Date posted: January 18, 2014
Members of the parliamentary Coup and Memorandum Investigation Commission, set up to investigate past coups, have said a number of anti-democratic moves begun after the launch of a wide-reaching corruption investigation, including the removal of thousands of civil servants and discrimination against members of a faith-based group, have said the practices are similar to what occurred in the run-up to the Feb. 28, 1997 unarmed coup.
According to independent deputy İdris Bal, what Turkey has been experiencing recently is indeed a state crisis, in other words a coup, as in the case of Feb. 28. “There is no longer a separation of powers. There is no separation between the executive and the legislative; the two powers are acting together. In addition the judiciary is being controlled by the executive. If there is an investigation or operation into corruption claims in a democratic country, the prime minister is expected to allow the judiciary to freely examine the alleged corruption. But what is happening in Turkey is just the opposite,” he stated.
While the Feb. 28 coup targeted a large conservative community, today’s anti-democratic practices directly target the Hizmet movement, a faith-based group inspired by Turkish Islamic scholar Fethullah Gülen. Many businessmen and some media groups have been discriminated against on the grounds that they are members of or are sympathetic to the Hizmet movement.
The sons of two former ministers are among 24 high-profile names, including some government officials and businesspeople, who were arrested in mid-December on corruption and bribery charges as part of the investigation. Several other government figures were reportedly implicated in corruption and fraud as well.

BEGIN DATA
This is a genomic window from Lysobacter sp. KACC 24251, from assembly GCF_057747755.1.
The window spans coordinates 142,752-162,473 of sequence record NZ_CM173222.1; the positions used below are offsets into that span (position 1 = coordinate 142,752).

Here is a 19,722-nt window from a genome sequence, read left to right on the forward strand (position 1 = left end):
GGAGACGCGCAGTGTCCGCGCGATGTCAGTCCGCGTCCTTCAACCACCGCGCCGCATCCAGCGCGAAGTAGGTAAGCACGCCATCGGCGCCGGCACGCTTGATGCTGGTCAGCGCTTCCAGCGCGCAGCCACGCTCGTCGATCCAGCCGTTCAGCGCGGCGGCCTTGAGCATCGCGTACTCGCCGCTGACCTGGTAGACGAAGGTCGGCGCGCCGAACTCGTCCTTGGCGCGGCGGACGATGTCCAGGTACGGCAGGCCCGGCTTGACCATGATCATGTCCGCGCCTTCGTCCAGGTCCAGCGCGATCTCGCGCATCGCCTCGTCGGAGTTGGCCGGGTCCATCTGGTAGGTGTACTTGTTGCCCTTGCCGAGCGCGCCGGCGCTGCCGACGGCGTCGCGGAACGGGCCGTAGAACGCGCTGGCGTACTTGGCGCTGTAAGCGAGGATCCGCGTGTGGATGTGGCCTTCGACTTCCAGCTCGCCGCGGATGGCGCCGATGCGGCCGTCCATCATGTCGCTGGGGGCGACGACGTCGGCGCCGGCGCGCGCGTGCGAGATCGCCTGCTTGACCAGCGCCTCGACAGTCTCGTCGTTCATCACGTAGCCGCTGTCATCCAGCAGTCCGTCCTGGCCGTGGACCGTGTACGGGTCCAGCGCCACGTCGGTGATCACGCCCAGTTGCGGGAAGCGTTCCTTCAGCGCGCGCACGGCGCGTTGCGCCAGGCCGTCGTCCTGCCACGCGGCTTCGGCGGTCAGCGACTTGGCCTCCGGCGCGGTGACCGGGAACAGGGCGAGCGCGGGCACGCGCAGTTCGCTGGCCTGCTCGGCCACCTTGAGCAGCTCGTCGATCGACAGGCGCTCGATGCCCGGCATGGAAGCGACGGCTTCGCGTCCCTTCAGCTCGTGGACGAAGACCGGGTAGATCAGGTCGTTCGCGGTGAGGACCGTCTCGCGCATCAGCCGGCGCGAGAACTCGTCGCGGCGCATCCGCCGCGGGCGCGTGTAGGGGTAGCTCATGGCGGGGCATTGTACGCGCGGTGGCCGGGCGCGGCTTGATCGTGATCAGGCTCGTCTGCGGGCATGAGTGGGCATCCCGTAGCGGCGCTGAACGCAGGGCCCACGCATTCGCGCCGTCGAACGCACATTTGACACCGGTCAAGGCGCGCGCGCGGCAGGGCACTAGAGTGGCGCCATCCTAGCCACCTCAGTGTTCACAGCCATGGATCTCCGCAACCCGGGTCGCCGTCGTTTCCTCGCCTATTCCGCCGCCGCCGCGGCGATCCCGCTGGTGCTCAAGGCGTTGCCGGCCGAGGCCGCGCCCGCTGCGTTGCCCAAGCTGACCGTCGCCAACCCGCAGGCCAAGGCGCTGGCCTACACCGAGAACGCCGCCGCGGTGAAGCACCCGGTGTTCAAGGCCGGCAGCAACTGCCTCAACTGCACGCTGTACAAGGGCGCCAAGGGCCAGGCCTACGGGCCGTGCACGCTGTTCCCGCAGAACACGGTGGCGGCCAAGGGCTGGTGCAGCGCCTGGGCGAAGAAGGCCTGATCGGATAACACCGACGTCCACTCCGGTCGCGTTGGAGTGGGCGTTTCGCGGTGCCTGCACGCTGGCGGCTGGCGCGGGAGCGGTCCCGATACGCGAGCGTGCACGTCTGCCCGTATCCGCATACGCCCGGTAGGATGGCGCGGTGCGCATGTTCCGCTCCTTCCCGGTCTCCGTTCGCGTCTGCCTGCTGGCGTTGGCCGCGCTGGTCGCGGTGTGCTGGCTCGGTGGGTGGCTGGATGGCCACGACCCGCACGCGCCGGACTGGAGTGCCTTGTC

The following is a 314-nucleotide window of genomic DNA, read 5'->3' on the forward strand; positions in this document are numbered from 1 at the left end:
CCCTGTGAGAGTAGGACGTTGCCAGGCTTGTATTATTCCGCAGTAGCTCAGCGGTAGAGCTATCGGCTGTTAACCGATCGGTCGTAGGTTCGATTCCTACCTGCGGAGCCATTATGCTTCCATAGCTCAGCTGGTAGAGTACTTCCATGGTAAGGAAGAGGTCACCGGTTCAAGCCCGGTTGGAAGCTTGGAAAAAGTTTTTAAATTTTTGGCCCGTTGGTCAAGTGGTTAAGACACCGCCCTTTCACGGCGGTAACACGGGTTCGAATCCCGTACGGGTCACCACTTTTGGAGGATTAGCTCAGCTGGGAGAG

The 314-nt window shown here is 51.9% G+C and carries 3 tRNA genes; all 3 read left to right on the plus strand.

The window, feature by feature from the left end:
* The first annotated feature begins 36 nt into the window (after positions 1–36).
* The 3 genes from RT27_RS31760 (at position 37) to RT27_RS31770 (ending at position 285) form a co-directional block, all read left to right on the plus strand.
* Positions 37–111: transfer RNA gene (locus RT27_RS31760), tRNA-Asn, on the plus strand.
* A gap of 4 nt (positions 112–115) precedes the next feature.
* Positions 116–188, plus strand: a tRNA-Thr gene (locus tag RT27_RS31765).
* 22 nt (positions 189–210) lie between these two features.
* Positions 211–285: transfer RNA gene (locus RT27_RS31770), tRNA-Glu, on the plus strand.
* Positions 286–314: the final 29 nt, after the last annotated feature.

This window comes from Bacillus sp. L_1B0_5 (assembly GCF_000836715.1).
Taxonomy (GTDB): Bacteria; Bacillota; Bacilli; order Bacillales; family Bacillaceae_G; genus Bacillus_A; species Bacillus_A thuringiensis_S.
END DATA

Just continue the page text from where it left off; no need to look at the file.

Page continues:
When the corruption investigation erupted, the prime minister sought to discredit the investigation by calling it a “foreign plot” and “an attempt to damage the government made by a parallel state nested within the state,” in a veiled reference to the Hizmet movement. He said the parallel state was seeking to topple his Justice and Development Party (AK Party) government. He vowed to fight against the Hizmet movement, saying the government would “come down to their caverns and tear them to shreds.”
Since then, some pro-government dailies have been contributing to a black propaganda campaign initiated by the government against the Hizmet movement. For instance, the movement is referred to as a “gang” both by the prime minister and the dailies. Some 3,000 civil servants, including police officers and members of the judiciary, have been removed from their posts due to their closeness to the Hizmet movement. In addition, some popular columnists have been sacked for writing pieces critical of the government.
Nationalist Movement Party (MHP) deputy Özcan Yeniçeri also likened the anti-democratic practices of today to those experienced during the Feb. 28 coup. He said the government deviated from its democratic identity after its third consecutive election victory and turned into a bureaucratic structure that looks down on the people.
“Looking at what is going on today. We see that things are not different from Feb. 28. No coup perpetrator has praised corruption, bribery or theft. However, the prime minister is doing this. He is protecting the people who were arrested on corruption charges, and he is ordering the courts to protect them, too,” the deputy complained.
Mehmet Şeker, a deputy for the Republican People’s Party (CHP), stated that Turkey is witnessing the same things today that it did in the Feb. 28 period. “What we are witnessing today is not democracy. It is damaging our country. Remember that we said the military made a mistake [by staging a coup] on Feb. 28; we should say the same for the government today. Prosecutors are being removed from their posts and so are police officers. People are being profiled,” he said.
Comparisons between Feb. 28 and today
What follows is a brief comparison between today’s anti-democratic practices and those witnessed in the run-up to Feb. 28.